This is such a disgraceful story which as an Australian I feel deeply ashamed that our government can treat these people in this way. We have accepted people from other countries in past years most have made real contribution to the growth of our country but somehow these people's contributions have been conveniently overlooked. Now we seem to have lost our sense of compassion and sense of common decency for people seeking refuge from violence and death in their own countries. How much longer can we as citizens put up with the continuing shame that this government continues to show the world about how Australian people treat genuine refugees in our name. Our Prime Minister and Minister for Immigration should hang their heads in shame.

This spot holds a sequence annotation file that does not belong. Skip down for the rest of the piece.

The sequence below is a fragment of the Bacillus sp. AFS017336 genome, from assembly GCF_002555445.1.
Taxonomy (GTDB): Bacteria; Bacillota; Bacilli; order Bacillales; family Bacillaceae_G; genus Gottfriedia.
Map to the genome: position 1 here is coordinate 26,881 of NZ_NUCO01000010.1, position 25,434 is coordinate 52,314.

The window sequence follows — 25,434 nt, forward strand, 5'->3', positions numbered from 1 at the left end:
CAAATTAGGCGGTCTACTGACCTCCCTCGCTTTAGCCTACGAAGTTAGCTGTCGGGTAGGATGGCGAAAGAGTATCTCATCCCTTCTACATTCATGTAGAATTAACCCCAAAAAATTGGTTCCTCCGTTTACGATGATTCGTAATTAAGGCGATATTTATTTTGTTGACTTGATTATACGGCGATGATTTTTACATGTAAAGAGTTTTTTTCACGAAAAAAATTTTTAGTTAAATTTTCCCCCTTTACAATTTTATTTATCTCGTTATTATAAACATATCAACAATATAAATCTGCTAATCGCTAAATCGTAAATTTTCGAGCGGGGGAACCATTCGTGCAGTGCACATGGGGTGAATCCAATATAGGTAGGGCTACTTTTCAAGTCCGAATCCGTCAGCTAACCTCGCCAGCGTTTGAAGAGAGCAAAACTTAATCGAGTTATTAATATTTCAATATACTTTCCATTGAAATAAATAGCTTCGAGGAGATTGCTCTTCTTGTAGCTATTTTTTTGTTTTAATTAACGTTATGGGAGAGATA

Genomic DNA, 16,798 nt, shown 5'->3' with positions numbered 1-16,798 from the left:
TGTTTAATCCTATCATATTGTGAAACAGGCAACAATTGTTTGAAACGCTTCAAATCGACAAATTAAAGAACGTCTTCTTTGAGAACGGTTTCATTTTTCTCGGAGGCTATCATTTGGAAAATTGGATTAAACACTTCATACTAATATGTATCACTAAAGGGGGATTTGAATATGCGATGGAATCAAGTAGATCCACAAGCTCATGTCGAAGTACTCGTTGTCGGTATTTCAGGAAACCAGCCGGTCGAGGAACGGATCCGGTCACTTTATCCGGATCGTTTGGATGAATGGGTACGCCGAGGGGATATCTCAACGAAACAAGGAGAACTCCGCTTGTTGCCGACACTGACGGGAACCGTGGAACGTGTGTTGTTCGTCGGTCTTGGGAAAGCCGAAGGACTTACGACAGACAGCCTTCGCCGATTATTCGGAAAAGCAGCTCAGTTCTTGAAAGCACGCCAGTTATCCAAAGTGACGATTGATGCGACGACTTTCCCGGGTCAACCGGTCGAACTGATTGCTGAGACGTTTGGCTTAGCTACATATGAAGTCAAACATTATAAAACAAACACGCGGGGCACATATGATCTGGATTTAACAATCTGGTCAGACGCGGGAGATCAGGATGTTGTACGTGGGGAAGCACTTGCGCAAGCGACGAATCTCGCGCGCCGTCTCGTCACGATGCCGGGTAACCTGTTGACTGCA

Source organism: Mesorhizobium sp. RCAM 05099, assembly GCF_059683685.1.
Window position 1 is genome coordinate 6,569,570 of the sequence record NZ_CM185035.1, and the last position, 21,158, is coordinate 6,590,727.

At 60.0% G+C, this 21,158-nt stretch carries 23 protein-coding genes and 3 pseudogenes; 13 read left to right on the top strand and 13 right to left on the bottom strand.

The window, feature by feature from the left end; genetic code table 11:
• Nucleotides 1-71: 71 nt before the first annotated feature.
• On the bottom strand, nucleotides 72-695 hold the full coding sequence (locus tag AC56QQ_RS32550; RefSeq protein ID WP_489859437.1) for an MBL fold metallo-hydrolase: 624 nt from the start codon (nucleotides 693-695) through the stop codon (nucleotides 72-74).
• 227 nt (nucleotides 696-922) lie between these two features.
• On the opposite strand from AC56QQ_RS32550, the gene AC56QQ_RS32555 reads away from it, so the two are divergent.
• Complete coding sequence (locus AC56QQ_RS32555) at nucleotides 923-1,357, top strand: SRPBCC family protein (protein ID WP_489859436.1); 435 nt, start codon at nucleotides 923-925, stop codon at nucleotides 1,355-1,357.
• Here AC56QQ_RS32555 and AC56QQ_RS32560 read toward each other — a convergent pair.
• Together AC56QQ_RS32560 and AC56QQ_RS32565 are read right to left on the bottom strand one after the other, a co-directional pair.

Paul Rummery | 24 November 2014  

Thanks ESAW (Eureka Street Article Writer) Kerry , member of IARC and JRS. This is BDP 1895 (Boat Person Descendant), who is a member of COTA, RUB,U3A,St.V.S.,and an RC. The TVP you write about may become a SHEV and is an IMA or is it a UMA? Language , language ,wherefore art thou? Spose at least with acronyms real people hide quietly in someone's book of statistics and really can't make a fuss cos they are not real people. Incidentally I believe the immigration minister has an acronym too.

Celia | 24 November 2014  

This article should be compulsory reading for every MP. This human being's very personhood has been either attacked or ignored by a system which can change a person's identity by bureaucratic process. This is intolerable. This is not Australian.

Joan Seymour | 24 November 2014